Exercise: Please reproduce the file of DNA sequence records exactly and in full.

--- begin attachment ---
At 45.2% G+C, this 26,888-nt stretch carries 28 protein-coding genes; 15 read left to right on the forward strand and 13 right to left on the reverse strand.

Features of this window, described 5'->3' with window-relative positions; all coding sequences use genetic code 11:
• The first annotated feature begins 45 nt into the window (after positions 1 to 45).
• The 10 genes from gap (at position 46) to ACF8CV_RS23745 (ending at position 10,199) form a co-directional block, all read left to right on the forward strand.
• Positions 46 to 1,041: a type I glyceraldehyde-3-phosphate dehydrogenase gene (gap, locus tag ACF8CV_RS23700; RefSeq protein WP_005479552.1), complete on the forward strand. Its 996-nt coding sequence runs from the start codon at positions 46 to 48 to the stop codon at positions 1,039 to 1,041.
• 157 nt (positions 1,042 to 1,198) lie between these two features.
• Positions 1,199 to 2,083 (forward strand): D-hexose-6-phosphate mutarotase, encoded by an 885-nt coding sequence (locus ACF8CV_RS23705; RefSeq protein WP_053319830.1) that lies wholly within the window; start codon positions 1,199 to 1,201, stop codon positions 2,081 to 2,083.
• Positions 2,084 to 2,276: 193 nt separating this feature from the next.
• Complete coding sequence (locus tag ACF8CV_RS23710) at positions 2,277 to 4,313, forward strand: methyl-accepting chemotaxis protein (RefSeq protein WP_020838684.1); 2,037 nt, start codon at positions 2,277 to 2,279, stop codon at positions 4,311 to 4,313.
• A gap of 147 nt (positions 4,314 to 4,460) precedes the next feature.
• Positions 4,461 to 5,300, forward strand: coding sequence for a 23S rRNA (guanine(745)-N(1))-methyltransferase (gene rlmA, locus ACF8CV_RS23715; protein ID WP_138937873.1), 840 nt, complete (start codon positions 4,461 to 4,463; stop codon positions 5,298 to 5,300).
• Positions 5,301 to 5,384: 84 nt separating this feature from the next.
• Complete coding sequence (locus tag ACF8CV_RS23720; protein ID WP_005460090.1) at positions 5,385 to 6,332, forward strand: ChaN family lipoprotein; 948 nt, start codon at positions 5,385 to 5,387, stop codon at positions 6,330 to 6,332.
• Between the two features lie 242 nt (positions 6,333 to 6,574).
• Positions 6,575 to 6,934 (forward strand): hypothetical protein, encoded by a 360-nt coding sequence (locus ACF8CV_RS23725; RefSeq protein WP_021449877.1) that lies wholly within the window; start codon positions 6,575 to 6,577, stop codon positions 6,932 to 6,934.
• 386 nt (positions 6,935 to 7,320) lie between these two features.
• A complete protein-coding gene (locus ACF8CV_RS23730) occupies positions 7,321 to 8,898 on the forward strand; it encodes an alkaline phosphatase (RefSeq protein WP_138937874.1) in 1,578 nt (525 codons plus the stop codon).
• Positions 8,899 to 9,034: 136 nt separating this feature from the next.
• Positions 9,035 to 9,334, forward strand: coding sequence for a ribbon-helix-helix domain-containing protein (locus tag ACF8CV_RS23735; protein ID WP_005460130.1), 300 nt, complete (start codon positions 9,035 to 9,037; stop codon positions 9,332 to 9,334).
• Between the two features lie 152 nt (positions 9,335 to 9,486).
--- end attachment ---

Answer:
At 45.2% G+C, this 26,888-nt stretch carries 28 protein-coding genes; 15 read left to right on the forward strand and 13 right to left on the reverse strand.

Features of this window, described 5'->3' with window-relative positions; all coding sequences use genetic code 11:
• The first annotated feature begins 45 nt into the window (after positions 1 to 45).
• The 10 genes from gap (at position 46) to ACF8CV_RS23745 (ending at position 10,199) form a co-directional block, all read left to right on the forward strand.
• Positions 46 to 1,041: a type I glyceraldehyde-3-phosphate dehydrogenase gene (gap, locus tag ACF8CV_RS23700; RefSeq protein WP_005479552.1), complete on the forward strand. Its 996-nt coding sequence runs from the start codon at positions 46 to 48 to the stop codon at positions 1,039 to 1,041.
• 157 nt (positions 1,042 to 1,198) lie between these two features.
• Positions 1,199 to 2,083 (forward strand): D-hexose-6-phosphate mutarotase, encoded by an 885-nt coding sequence (locus ACF8CV_RS23705; RefSeq protein WP_053319830.1) that lies wholly within the window; start codon positions 1,199 to 1,201, stop codon positions 2,081 to 2,083.
• Positions 2,084 to 2,276: 193 nt separating this feature from the next.
• Complete coding sequence (locus tag ACF8CV_RS23710) at positions 2,277 to 4,313, forward strand: methyl-accepting chemotaxis protein (RefSeq protein WP_020838684.1); 2,037 nt, start codon at positions 2,277 to 2,279, stop codon at positions 4,311 to 4,313.
• A gap of 147 nt (positions 4,314 to 4,460) precedes the next feature.
• Positions 4,461 to 5,300, forward strand: coding sequence for a 23S rRNA (guanine(745)-N(1))-methyltransferase (gene rlmA, locus ACF8CV_RS23715; protein ID WP_138937873.1), 840 nt, complete (start codon positions 4,461 to 4,463; stop codon positions 5,298 to 5,300).
• Positions 5,301 to 5,384: 84 nt separating this feature from the next.
• Complete coding sequence (locus tag ACF8CV_RS23720; protein ID WP_005460090.1) at positions 5,385 to 6,332, forward strand: ChaN family lipoprotein; 948 nt, start codon at positions 5,385 to 5,387, stop codon at positions 6,330 to 6,332.
• Between the two features lie 242 nt (positions 6,333 to 6,574).
• Positions 6,575 to 6,934 (forward strand): hypothetical protein, encoded by a 360-nt coding sequence (locus ACF8CV_RS23725; RefSeq protein WP_021449877.1) that lies wholly within the window; start codon positions 6,575 to 6,577, stop codon positions 6,932 to 6,934.
• 386 nt (positions 6,935 to 7,320) lie between these two features.
• A complete protein-coding gene (locus ACF8CV_RS23730) occupies positions 7,321 to 8,898 on the forward strand; it encodes an alkaline phosphatase (RefSeq protein WP_138937874.1) in 1,578 nt (525 codons plus the stop codon).
• Positions 8,899 to 9,034: 136 nt separating this feature from the next.
• Positions 9,035 to 9,334, forward strand: coding sequence for a ribbon-helix-helix domain-containing protein (locus tag ACF8CV_RS23735; protein ID WP_005460130.1), 300 nt, complete (start codon positions 9,035 to 9,037; stop codon positions 9,332 to 9,334).
• Between the two features lie 152 nt (positions 9,335 to 9,486).